1. The Language of Love.
2. Biblical Views of Love.
3. A World Without Love? The Greco-Roman World and Early Christianity.
4. Caritas: The Augustinian Synthesis of Biblical Agape and Hellenistic Eros.
5. Love and the Individual: Abelard and Bernard.
6. Mystics and Troubadours.
7. Faith Formed by Love: Scholasticism.
8. Faith Active in Love: Reformation.
9. Love as Service: Pietism and the Diaconal Movements.
10. Love in the Modern World.
Conclusion: Concluding Unscientific Postscript.
“Lindberg’s readable and enjoyable history is framed by an account of eros and agape.” (International Journal of Systematic Theology, 19 June 2015)"Overall, Lindberg offers a significant work, one which will be helpful for pastors, seminarians, graduate students, and interested lay people." (Lutheran Quaterly, 2011)
"Lindberg has written an excellent book that deserves a wide readership. Its vastness of scope is breathtaking and its selection of topics comprehensive.." (Reviews in Religion & Theology, 2010)
“Any scholar or general reader who wishes to grapple with the nature of love may find this book and its bibliography a fine place to start.” (The Catholic Historical Review, January 2009)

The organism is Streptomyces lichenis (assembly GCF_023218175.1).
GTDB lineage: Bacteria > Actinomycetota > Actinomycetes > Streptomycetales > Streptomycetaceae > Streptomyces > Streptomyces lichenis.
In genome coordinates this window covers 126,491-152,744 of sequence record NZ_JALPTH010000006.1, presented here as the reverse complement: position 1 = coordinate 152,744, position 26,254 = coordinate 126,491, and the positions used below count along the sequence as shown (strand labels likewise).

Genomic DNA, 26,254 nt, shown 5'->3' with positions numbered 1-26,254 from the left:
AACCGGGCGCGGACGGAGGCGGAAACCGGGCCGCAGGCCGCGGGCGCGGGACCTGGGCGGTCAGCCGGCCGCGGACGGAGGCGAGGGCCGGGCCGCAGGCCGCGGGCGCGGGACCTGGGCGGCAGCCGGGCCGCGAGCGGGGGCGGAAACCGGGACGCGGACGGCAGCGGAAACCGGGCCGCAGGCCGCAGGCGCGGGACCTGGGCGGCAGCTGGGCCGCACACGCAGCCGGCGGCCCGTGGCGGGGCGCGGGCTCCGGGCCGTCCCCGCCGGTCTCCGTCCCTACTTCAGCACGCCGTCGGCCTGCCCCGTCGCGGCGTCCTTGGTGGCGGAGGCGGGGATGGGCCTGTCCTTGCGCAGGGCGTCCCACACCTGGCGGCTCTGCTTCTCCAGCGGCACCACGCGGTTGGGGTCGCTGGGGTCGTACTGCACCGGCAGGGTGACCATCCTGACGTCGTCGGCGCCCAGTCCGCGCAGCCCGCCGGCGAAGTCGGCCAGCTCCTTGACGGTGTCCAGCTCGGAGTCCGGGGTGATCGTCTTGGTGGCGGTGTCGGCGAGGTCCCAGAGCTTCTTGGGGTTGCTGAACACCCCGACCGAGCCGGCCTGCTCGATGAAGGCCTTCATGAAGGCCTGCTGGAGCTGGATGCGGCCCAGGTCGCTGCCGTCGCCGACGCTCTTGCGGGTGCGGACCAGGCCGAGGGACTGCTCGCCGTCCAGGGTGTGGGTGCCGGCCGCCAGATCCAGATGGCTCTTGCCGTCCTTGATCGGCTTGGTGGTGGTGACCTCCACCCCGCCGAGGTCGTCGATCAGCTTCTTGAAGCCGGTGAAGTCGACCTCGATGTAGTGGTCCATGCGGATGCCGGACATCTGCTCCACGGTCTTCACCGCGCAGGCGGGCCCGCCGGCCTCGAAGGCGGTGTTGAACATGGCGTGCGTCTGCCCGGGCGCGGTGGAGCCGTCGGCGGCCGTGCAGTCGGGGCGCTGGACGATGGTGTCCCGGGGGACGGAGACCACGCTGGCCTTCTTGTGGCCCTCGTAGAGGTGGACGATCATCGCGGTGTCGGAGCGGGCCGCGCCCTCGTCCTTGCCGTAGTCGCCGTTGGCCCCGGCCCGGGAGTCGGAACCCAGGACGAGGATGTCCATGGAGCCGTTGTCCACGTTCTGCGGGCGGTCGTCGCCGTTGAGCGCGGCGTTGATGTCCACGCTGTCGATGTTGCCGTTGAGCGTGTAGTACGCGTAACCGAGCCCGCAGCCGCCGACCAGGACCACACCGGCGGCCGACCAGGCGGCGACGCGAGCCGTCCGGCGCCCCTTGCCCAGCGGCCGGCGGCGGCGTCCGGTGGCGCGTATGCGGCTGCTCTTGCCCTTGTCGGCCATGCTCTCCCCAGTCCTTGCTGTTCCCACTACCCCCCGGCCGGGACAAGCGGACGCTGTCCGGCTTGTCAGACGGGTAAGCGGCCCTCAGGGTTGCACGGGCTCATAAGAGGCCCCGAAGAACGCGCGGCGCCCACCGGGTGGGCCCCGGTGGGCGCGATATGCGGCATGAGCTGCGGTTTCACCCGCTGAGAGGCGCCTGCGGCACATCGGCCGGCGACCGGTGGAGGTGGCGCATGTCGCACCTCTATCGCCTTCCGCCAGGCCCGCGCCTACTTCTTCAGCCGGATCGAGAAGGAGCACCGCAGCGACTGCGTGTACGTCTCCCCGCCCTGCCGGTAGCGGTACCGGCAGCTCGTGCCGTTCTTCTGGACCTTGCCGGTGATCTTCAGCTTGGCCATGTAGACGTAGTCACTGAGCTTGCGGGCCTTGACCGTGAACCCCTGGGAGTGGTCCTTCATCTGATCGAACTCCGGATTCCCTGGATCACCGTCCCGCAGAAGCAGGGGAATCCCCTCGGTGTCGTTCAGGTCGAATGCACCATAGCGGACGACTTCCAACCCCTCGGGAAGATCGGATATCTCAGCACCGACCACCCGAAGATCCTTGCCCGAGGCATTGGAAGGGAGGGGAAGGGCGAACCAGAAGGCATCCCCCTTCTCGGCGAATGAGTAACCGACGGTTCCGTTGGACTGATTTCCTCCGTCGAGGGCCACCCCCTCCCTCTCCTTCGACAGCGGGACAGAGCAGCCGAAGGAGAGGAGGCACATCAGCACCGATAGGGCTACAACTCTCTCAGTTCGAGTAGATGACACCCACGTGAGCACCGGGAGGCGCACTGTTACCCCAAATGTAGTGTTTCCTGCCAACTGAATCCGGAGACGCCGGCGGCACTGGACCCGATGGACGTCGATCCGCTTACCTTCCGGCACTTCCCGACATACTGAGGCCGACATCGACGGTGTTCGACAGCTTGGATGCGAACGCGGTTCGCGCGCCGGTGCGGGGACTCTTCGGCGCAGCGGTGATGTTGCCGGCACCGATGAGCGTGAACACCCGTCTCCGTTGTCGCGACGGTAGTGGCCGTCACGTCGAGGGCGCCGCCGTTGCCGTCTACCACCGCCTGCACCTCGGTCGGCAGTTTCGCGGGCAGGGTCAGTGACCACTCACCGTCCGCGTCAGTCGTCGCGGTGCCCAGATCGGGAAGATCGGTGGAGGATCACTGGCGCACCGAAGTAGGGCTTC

"A wonderful overview of the ways in which the theme of love has been presented and reflected upon from biblical times to the late 20th century." (Church Times, November 2008)
- Takes the reader on a lightning but enlightening journey through 3,000 years of the idea of love
- Examines the influential movements, people, and work that have helped shape our notion of love in Western culture, written by a key figure in religious history
- Tackles the historical and religious concept in Western society, and our efforts to apply ideas of love to social concerns
- Explores diverse periods and examples – from the theological and philosophical texts of figures such as Augustine, Luther, and Feuerbach to intellectual movements like Romanticism and tragic historic figures such as Abelard and Heloise
- Contributes valuable insights into one of history’s most inexhaustible and timeless topics, spanning biblical views of love including monasticism and pietism, romantic notions of love, through to today’s liberal religion and concept of love as self-fulfillment.